2008 December

A Splash Page for Good

Geeks for Good

From now until January 2, the Geek Girls are donating our homepage to a good cause. What good cause? You decide. We’re each donating to non-profits that are close to our hearts and just want to encourage others to consider donating time or money as well. Lots of people are going through hard times, so during this time when we’re all giving and receiving, remember to also give to those that are in need. If nothing else, hug your loved ones extra-tight and be thankful for what you have.

Pay it Forward

Consider making donations to non-profits you are interested in. Here are a few we like, but there are a bajillion other worthy causes out there.

  • Give 5 a campaign by the United Way to get small donations to make a big impact all over Minnesota.
  • The Saint Paul Foundation is a well-respected Minnesota non-profit that focuses on Minnesota and the Twin Cities. [full disclosure: the foundation is a client of Clockwork, our employer]
  • MinnPost a non-profit dedicated to providing high-quality journalism focused on Minnesota issues. [full disclosure: MinnPost is a client of Clockwork, too]
  • Intermedia Arts a Minneapolis arts and literary non-profit that’s in real trouble right now. Help ’em out if you can.

Splash Your Own Page

Get the code at Clockwork‘s website.

Happy Holidays. We look forward to geeking out with you in 2009.

Geek Love

It was only a matter of time.

Yep, we here at Geek Girls headquarters have started getting inquiries from boys in search of a geek girl of their very own.

Ken from Indianapolis asked, “I’m a single 24 year old geeky guy…Where can I go to meet geek girls?!” and Dan from Brazil said, “…here in Brazil there aren’t cool chicks that get geeky, love games, [and] know bout technology…Do you have any idea of where we could look for those? Time is passing and we are really getting sad and lonely cause the non-geeks don’t fill in the blanks.”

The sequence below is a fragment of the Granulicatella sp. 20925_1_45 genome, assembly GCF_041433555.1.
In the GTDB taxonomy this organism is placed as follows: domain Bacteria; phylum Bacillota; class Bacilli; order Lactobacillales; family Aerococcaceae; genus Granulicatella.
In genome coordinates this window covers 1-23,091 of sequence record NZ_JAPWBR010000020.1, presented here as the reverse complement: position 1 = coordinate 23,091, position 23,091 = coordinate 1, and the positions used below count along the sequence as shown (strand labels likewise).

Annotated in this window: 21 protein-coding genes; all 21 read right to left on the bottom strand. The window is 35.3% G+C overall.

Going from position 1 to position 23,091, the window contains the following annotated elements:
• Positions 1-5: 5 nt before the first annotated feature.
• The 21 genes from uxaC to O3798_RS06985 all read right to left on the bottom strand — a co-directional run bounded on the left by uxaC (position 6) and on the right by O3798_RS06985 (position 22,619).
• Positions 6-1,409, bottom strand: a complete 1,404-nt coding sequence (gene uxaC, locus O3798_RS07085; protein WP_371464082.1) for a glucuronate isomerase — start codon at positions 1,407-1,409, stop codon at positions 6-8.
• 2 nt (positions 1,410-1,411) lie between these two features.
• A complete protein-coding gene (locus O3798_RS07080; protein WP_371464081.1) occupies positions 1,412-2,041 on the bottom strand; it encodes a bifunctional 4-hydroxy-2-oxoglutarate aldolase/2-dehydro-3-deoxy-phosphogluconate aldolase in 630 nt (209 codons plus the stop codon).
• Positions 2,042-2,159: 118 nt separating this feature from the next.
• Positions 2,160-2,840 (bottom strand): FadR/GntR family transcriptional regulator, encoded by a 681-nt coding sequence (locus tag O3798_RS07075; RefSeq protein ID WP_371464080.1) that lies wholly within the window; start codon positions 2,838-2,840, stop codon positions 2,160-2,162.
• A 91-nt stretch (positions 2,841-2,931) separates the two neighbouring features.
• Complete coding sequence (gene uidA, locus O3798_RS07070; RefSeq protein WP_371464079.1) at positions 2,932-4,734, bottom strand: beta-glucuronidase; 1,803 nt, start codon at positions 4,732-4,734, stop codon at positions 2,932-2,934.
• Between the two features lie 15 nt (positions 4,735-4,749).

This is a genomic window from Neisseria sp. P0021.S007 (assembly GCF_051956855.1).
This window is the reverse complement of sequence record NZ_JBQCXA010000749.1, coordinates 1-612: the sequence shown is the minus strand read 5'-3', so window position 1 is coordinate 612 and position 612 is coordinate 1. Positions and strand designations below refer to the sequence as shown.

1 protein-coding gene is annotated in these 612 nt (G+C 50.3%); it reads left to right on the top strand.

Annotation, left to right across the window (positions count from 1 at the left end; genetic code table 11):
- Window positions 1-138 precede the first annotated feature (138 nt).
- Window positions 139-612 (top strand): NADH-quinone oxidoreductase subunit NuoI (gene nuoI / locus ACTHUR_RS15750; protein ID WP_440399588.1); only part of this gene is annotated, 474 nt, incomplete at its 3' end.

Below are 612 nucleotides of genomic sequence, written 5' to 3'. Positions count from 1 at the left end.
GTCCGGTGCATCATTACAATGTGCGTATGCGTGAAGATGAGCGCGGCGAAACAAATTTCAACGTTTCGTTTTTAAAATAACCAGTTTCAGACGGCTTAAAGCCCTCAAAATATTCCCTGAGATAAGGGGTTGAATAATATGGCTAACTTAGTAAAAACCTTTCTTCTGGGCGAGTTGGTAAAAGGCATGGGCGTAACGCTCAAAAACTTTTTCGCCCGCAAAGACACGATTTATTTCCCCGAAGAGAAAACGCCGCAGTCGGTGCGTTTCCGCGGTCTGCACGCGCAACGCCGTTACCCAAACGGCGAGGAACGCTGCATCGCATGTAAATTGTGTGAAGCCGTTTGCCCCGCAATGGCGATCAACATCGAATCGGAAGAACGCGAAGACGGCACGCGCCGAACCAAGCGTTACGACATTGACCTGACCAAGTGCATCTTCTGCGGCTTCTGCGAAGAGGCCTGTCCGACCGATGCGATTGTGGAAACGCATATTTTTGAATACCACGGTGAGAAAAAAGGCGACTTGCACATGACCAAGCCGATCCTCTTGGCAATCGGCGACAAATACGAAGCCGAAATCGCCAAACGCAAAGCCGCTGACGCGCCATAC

Yes, Ken and Dan, I agree. There is nothing quite as awesome as a Geek Girl. As for where to meet them, that’s a bit tougher to answer.

Where the Geeks Are

Here’s my two cents: the best place to meet a truly geeky girl is probably, well…online. For example, my husband and I found each other via the perfect storm of geekery. One night, while I was bonding with my laptop in my single-girl studio apartment, Nancy sent me an IM with a link to a blog called the Kingdom of Squirrels written by a guy named Jeremy. “Hey,” she typed, “you should date this guy.” I checked out the blog, thought the guy looked cool, but suspected that he was so cool that he was either:
a) gay
b) taken
c) psychologically unfit
d) all of the above

By coincidence, Jeremy stumbled across my now-dead blog a few weeks later (he thinks via a directory of MN bloggers — this was in 2002 when there were far fewer blogs and before they were proclaimed dead) and left me a comment. I saw it, clicked over to his website and realized I had been there a few months before. We exchanged blog comments and emails for a couple of months, we saw each other in person for the first time when he came to see me at a poetry slam, we had our first real date a month later, and the rest is history. There was also a mix tape involved (well, technically a mix CD, but the effect was the same).

Finding the Elusive Female Geek

Obviously, you can find a geek girl anywhere you’d find any other kind of girl, but it might be tricky to figure out if she’s a geek. Sidling up to a girl at happy hour and asking if she knows CSS from RSS might not work so well. In my experience, what works best is to just put yourself out there, either via a blog where you write about whatever you are passionate about or an expert on, via Twitter, and on social networks like Facebook, Orkut, MySpace, or whatever is most popular in your country or age/interest group.

Next, cruise around and see who’s interesting. Let it happen naturally by commenting on blogs that interest you, or finding opportunities (like Meetups) to mingle with other geeks in meatspace. Whatever you do, don’t be creepy. Sending an IM or direct tweet like “Hey, baby let’s chat…” is sooo not going to work. It’s just like real life: you’ll encounter a lot of people, but you’ll only make a real connection with a few. Don’t try to force it, or you’ll come off all wrong and you’ll scare the girly geeks away. Be cool, man. Be cool.